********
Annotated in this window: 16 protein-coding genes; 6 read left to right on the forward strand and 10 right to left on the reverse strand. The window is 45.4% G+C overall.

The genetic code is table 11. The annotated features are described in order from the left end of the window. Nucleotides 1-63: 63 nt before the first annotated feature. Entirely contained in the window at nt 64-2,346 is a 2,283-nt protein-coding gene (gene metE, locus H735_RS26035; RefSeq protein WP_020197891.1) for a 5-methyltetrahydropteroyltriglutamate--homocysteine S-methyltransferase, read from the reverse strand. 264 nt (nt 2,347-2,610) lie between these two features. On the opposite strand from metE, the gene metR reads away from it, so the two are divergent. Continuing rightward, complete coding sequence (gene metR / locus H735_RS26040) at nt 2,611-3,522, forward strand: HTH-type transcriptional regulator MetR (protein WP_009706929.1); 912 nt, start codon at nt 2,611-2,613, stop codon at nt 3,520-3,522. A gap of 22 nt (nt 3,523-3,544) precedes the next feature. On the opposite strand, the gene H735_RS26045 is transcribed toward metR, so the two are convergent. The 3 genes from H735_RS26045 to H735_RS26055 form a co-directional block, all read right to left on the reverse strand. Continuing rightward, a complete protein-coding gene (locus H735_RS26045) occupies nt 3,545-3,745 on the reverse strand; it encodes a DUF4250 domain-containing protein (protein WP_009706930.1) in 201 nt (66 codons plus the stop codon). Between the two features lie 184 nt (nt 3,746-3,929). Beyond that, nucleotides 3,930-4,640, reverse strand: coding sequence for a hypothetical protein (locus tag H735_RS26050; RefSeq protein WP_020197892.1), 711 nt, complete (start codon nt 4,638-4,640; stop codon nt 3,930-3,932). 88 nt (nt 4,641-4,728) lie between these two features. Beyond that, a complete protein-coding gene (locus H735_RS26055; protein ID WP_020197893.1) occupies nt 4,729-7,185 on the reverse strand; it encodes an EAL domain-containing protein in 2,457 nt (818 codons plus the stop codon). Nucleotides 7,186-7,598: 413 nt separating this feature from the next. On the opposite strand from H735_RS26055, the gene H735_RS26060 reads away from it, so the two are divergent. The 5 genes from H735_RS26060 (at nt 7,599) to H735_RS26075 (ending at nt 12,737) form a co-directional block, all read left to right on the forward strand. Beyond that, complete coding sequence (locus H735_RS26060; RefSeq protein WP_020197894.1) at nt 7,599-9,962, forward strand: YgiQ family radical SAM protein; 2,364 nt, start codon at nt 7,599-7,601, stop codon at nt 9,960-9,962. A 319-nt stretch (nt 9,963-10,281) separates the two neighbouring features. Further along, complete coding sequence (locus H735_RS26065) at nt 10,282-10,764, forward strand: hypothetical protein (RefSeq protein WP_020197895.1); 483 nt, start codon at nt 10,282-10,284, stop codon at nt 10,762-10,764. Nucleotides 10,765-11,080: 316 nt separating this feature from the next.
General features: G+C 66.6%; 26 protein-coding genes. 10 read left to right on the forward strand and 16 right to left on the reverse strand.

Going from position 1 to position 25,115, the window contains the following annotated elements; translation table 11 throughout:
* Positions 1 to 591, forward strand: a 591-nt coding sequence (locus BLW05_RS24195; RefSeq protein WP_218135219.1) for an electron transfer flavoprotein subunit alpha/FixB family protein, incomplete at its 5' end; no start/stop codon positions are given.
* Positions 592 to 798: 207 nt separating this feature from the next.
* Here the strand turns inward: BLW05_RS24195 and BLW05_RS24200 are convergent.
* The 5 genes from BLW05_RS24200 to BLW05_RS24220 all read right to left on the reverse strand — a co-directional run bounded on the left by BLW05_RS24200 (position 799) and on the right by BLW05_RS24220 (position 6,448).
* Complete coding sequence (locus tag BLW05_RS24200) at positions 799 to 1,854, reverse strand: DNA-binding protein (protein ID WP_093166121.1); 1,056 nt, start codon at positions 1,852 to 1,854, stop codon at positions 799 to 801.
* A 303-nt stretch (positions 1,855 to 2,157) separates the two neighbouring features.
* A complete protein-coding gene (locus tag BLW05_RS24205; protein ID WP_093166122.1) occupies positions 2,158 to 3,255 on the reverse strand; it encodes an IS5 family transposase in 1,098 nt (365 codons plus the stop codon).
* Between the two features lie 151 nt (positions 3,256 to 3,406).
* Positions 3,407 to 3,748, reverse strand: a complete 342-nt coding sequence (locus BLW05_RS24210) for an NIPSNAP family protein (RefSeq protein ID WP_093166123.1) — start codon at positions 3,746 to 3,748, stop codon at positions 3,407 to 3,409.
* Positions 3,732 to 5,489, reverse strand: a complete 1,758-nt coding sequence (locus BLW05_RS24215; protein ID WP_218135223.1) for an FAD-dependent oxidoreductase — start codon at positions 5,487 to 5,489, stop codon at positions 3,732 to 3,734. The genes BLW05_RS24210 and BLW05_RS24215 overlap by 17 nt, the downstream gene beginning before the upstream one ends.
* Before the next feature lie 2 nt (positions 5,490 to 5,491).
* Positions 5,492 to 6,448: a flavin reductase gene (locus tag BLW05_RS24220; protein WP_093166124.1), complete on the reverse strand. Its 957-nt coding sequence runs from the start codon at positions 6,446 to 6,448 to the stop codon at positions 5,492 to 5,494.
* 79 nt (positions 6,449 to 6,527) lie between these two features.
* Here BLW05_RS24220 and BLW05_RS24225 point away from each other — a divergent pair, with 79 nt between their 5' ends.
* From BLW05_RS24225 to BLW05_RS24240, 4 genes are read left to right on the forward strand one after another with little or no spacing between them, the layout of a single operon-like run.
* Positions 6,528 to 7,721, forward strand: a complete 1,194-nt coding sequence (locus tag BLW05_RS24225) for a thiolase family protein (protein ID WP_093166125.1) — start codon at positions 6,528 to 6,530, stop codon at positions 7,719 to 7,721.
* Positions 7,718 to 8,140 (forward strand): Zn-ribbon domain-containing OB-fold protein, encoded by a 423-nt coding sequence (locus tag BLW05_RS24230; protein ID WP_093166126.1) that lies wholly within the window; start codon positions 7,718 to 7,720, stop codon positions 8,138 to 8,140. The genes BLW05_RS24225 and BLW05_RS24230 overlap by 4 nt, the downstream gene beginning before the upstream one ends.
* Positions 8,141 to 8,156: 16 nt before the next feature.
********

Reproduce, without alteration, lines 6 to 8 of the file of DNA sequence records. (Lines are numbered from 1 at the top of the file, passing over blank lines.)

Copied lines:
* Positions 592 to 798: 207 nt separating this feature from the next.
* Here the strand turns inward: BLW05_RS24195 and BLW05_RS24200 are convergent.
* The 5 genes from BLW05_RS24200 to BLW05_RS24220 all read right to left on the reverse strand — a co-directional run bounded on the left by BLW05_RS24200 (position 799) and on the right by BLW05_RS24220 (position 6,448).